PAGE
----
SATHAIRN -- On October 11, 1860, all the militia units of New York City were ordered to turned out to march in honor of the visiting Prince of Wales, the 19-year-old heir to the English throne. One unit in that city refused to obey this order: the 69th Regiment New York State Militia. Five days earlier, Col. Michael Corcoran, commander of the 69th, had refused tickets to the ball in the Prince's honor telling those who invited him that he was "not desirous of joining in the festivity." As for the order to march, he said he refused to ask the sons of Erin to honor the son of "a sovereign under whose reign Ireland was made a desert and her sons forced to exile." He was also heard to refer to the Prince as "the bald-faced son of our oppressor." Corcoran's actions caused a firestorm of outrage around the country and especially in New York. U.S. citizens, most completely ignorant of the conditions under which many of these men had lived in British-controlled Ireland, saw the actions of the men of the 69th as an insult to American hospitality in welcoming these immigrants to their adopted country. (Though in truth, that welcome had been much less than lukewarm.) Corcoran was arrested and stripped of his command by New York and a court martial was planned. But Corcoran had written his name forever in the pantheon of Irish heroes in America. New York's Irish presented the regiment with a green flag commemorating the event. Before Corcoran could be tried on the charge, Fort Sumter was fired on and the country was more worried about saving the Union than honoring visiting princes. Corcoran would lead his regiment into battle at 1st Bull Run, on July 21, 1861, with what is now called the "Prince of Wales Flag" flying proudly above his men.
Library of Congress
'Picture in your mind, half a mile of open field, fronted by an entrenched enemy behind a breast-high rock wall, their beautiful new flags flying, their bands in full view playing their level loudest. … It was beautiful. It was only a man such as Cleburne who could inspire men to go up against such odds, and win – and he did. -- W.E. Yeatman of Cleburne's staff discussing the battle of Perryville at a post-war Daughters of the Confederacy dinner for Confederate veterans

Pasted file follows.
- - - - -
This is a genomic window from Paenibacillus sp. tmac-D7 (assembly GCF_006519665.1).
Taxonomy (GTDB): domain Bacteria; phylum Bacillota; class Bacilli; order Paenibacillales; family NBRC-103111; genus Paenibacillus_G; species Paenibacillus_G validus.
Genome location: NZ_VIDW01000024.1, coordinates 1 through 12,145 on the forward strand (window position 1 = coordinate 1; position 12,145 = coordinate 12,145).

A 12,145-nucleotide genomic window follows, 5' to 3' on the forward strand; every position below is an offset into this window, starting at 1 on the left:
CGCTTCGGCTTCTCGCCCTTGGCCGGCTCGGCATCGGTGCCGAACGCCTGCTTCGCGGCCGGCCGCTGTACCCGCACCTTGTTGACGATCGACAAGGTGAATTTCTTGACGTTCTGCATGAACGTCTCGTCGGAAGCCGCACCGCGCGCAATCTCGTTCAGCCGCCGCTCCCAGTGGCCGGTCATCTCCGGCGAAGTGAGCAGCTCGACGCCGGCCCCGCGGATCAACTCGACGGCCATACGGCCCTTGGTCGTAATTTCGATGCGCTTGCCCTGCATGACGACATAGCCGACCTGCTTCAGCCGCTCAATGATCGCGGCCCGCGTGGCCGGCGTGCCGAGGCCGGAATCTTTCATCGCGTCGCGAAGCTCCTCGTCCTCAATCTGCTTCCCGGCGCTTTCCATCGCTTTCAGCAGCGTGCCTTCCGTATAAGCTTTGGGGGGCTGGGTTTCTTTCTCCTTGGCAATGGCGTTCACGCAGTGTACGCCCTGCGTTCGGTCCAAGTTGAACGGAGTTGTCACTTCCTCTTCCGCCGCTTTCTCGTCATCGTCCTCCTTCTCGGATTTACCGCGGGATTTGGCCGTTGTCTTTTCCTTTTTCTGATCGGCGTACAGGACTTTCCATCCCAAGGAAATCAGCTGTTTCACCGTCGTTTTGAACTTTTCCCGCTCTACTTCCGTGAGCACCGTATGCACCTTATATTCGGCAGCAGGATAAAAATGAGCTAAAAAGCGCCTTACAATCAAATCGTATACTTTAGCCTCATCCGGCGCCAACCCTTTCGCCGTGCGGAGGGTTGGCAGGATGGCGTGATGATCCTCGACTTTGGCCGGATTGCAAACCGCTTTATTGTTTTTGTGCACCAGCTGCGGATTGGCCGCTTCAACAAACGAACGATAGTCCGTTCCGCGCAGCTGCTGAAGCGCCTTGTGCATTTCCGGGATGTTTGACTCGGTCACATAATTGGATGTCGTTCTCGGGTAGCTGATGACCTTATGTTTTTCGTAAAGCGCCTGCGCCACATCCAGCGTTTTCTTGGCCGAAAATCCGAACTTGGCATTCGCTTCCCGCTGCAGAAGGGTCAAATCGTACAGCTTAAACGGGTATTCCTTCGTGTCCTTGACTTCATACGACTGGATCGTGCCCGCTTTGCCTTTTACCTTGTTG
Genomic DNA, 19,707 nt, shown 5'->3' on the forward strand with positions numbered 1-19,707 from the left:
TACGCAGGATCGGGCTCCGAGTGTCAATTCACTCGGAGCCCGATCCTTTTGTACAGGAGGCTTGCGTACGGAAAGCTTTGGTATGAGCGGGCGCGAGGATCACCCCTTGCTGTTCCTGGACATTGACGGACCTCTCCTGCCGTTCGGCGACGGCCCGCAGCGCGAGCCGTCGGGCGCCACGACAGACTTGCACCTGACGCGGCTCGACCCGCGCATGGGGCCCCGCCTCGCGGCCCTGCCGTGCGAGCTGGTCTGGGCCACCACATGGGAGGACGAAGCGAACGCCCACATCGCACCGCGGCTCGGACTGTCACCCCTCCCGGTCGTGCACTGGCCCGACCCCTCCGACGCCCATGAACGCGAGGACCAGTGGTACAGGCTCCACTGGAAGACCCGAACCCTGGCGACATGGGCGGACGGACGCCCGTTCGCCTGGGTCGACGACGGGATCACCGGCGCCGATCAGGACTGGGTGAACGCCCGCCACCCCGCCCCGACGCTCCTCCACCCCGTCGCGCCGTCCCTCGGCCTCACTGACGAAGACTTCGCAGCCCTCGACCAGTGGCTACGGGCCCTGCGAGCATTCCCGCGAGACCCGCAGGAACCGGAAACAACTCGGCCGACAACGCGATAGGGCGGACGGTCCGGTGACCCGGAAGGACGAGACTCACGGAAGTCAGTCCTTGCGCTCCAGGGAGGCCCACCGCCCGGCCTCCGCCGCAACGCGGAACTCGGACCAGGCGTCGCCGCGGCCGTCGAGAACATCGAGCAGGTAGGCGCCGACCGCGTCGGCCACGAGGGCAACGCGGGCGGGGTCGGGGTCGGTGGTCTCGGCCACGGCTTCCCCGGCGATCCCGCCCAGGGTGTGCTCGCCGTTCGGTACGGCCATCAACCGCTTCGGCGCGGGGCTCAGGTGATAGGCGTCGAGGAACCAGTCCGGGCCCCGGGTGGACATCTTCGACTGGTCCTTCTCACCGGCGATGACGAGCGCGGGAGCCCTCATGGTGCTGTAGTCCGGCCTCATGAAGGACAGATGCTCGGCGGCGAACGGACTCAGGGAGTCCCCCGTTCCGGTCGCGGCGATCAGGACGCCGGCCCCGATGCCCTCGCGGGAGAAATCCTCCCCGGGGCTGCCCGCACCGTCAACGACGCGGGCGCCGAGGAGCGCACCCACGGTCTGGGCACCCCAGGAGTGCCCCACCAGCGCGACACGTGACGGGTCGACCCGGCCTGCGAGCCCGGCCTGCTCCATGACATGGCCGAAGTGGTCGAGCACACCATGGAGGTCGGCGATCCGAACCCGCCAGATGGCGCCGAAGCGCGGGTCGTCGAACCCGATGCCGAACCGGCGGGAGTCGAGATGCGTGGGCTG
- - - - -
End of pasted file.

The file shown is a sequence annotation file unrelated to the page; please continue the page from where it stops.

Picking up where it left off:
'... refused lawfully as a citizen, courageously as a soldier, indignantly as an Irishman. ...'
-- Part of Thomas Francis Meagher's assessment of Michael Corcoran's refusal to allow the 69th New York State Militia regiment to parade for the Prince of Wales, October 1860
October -- Deireadh Fomhair
5, 1923 - Philip Berrigan (Militant priest, Virginia, Minn.)
5, 1954 - Bob Geldorf (Musician and fundraiser - Nobel Peace Prize nominee.)
10, 1790 - Father Theobald Mathew (Temperance leader - Thomaston Castle, Co. Tipperary)
5, 1968 - The first clash between civil rights marchers and RUC in Derry.
6, 1798 - Grattan removed from Irish Privy Council, falsely charged with being a sworn member of United Irishmen.
6, 1891 - Charles Stewart Parnell dies in Brighton.
7, 1594 - Battle of the Biscuits.
7, 1843 - O'Connell's 'monster' Repeal meeting prohibited and canceled.
8, 1862 - Irish-born Confederate Gen. Patrick Cleburne commands a brigade at battle of Perryville, KY.
9, 1779 - Dillon's and Walsh's Regiments of the Irish Brigade of France take part in a failed assault on Savannah.
9, 1779 – South Carolina hero, Sergeant William Jasper, is killed during the assault on Savannah.
9, 1814 – Irish-born US Navy Capt. Johnston Blakeley and his warship “Wasp” are lost at sea.
9, 1849 - First tenant protection society established at Callan, Co. Kilkenny.
10, 1729 - Irish native George Baron Browne, general in the Austrian army, dies in Austria.
11, 1649 - Massacre at Wexford.
11, 1860 - Michael Corcoran and the 69th militia refuse to parade for the Prince of Wales.